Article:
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Silver lining in WTO talks

Philip Bowring

MONDAY, DECEMBER 19, 2005
HONG KONG In terms of achievement, last week's ministerial meeting of the World Trade Organization here earned a low, though not failing, grade. But for symbolism, it rated a high mark.
 
The developing world received little of what it was supposed to get when the so-called Doha "development round" of negotiations was begun four years ago. But Hong Kong proved for the first time that much of the developing world is now more committed to the principle of trade liberalization than the developed world is. Progress may have been minuscule, yet developing countries proved major players in the negotiations. By being seen as very much a part of the process rather than mere recipients of whatever is determined by the United States, the European Union and other old rich countries, they have in very broad terms acquired a commitment to the principles of the WTO - multilateralism and the benefits of lower trade barriers.
 
For that, much credit must go to Brazil and India for a firm but ultimately pragmatic stance on behalf of both the G-20 - which includes China, India, Brazil, South Africa, Mexico and others - and the bigger, very diverse G-90 group of developing nations. It matters symbolically that India and Brazil, whose national interests are quite different and which have traditionally have been relatively minor players in trade are now so engaged in the process.
 
China has also played an important role - by remaining almost invisible on its own soil. China's export potential may be feared by many developing countries as much as by the old industrialized ones, but it both kept a quiet solidarity with developing-country farm exporters and provided an example of the benefits of lower tariffs on industrial goods for developing countries.
 
East Asian nations as a whole played a limited role in Hong Kong - unfortunate, given that they above all have been beneficiaries of freer trade and a multilateral system. Their stance reflected illusions that regional and bilateral pacts can be a substitute for the WTO, as well as the farm protectionist follies of Japan, South Korea and Taiwan.
 
Indeed, the thuggery by protesting Korean farmers outside the conference mirrored that on the part of the European Union inside. The Union is simply unwilling to acknowledge that if it wants to be a global power, it must play by global rules, and not try to force the world to bend to the results of self-serving anticompetitive horse-trading in Brussels.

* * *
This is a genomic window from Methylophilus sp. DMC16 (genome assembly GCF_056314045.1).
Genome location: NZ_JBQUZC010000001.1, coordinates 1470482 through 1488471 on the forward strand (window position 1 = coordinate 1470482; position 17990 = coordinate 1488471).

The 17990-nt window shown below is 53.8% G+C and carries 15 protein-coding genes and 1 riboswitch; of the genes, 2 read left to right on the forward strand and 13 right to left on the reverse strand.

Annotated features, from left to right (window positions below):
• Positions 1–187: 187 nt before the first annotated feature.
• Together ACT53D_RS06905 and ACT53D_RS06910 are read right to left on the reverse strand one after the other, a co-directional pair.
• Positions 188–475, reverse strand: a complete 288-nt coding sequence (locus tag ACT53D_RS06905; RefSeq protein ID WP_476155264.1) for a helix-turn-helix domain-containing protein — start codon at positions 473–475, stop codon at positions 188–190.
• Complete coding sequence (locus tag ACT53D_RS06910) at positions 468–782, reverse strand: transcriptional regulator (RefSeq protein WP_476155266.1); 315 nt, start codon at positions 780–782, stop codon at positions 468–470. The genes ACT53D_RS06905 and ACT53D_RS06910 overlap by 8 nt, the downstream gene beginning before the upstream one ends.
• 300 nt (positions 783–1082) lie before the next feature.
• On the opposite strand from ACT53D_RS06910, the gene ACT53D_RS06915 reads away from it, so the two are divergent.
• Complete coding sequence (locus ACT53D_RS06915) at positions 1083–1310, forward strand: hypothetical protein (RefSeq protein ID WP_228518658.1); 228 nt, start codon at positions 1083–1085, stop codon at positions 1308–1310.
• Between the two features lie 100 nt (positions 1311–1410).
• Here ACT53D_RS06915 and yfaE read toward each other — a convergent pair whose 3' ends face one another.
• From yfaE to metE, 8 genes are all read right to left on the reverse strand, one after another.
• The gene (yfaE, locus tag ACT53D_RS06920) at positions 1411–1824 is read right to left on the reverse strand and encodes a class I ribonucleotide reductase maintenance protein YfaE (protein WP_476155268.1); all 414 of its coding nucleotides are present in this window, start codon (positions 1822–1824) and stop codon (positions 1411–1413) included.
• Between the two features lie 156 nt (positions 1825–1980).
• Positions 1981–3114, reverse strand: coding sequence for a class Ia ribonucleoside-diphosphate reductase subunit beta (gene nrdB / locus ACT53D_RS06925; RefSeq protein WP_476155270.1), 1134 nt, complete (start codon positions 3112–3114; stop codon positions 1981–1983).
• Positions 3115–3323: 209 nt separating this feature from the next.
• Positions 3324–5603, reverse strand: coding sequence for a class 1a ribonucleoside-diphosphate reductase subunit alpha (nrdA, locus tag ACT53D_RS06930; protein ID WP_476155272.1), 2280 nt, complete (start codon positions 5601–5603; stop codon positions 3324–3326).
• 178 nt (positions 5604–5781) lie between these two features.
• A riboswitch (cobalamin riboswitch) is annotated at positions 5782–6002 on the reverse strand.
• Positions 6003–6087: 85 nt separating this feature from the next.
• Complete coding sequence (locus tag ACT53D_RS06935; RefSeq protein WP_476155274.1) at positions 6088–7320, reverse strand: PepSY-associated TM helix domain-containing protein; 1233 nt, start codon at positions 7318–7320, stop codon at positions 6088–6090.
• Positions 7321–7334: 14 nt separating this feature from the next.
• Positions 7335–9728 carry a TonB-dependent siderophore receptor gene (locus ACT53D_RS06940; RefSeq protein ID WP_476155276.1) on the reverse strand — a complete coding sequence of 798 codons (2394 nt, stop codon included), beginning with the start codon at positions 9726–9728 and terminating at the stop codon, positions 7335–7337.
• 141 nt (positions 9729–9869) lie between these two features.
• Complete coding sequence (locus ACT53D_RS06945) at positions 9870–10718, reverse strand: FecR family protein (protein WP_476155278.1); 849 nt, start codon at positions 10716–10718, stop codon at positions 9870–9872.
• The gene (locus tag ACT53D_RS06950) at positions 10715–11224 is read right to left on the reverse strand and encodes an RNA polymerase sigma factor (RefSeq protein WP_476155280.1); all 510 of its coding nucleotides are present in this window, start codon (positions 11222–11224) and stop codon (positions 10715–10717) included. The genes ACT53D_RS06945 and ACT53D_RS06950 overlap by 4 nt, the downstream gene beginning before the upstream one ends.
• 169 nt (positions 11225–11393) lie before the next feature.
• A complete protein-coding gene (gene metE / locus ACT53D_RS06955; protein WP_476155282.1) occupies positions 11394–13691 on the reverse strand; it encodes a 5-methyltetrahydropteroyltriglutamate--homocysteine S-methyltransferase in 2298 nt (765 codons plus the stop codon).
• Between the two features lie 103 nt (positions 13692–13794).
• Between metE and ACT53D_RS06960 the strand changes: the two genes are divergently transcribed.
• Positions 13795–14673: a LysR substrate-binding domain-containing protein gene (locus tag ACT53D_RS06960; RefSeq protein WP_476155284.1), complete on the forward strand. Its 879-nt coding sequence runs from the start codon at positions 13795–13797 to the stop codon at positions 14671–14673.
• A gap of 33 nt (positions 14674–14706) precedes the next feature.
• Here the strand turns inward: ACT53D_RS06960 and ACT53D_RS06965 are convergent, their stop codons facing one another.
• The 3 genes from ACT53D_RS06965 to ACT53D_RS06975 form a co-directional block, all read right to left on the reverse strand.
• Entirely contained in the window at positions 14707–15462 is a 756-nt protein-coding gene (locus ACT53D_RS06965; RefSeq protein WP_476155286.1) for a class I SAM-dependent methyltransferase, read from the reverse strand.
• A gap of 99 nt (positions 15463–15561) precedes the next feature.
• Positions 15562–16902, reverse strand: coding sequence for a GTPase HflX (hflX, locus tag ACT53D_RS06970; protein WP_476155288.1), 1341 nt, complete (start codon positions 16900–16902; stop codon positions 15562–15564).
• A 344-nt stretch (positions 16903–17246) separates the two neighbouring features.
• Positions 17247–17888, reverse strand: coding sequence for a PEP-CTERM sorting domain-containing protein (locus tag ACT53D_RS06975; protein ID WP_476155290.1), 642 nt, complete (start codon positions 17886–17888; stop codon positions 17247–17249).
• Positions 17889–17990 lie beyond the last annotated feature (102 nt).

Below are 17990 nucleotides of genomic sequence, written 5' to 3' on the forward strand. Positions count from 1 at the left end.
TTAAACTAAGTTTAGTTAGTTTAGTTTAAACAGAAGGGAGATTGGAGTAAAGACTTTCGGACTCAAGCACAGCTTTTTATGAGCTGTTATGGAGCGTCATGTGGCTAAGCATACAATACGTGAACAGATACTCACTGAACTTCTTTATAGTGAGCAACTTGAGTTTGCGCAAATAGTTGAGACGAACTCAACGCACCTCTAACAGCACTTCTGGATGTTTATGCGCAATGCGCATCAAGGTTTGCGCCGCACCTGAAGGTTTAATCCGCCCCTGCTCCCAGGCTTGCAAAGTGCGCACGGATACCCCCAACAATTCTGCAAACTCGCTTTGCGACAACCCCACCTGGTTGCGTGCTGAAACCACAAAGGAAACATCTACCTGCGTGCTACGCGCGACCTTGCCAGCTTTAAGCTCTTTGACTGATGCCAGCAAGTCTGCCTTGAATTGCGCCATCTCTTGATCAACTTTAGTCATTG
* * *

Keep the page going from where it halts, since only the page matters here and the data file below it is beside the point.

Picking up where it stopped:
Eventually agreeing to an end date - 2013 - for ending farm export subsidies was a modest concession with a distant time line. The dots linking Europe's support for its inefficient farmers and its problems with slow growth and urban decay were clear enough to others. Annoyance with a self-righteous Europe desperate to maintain the unequal privileges of a bygone era was the meeting's background music.
 
The European Union's inability to negotiate anything that had not already been stitched up between Paris and Berlin enabled the United States to get off lightly. The Americans gave only a modest concession to the African cotton farmers who are being impoverished by U.S. subsidies and blocked duty-free garment access for some of the poorest countries like Bangladesh and Cambodia.
 
It remains to be seen whether negotiators can build on the progress so far and reach a conclusion to the Doha round. Normally one might expect ministers to see the forest despite the trees, and to use their political authority to reach agreements beyond the powers of negotiators in Geneva. In this case however, now that some of the headline issues are out of the way, the best chance may be that the ministers will quietly allow their Geneva (and Brussels) negotiators to use the fine print and arcane technical details to put some liberalizing flesh on the bare bones of Hong Kong.
 
It is now clear that the developing countries will be more flexible on non-agricultural market access and services, the issues of greatest interest to the developed world. India, Brazil and China all have interests in a deal. So too should Europe and the United States - but only if they can escape being ruled by sectional interests. If they looked at how far China, India and Brazil have all come over the past decade by confronting entrenched domestic interests, they might awaken to the modern world.
 
Hong Kong has probably done just enough to halt, for now, the trend toward regional and bilateral trade deals that promise much but deliver confusion and trade discrimination. The follow-through in 2006 will be doubly difficult given the size of the U.S. trade deficit and the abysmal demographics that rule Europe and Japan. But just possibly, they will see the cost of sacrificing the interests of their advanced industrial and service sectors to the tyranny of influential minorities.
 
 
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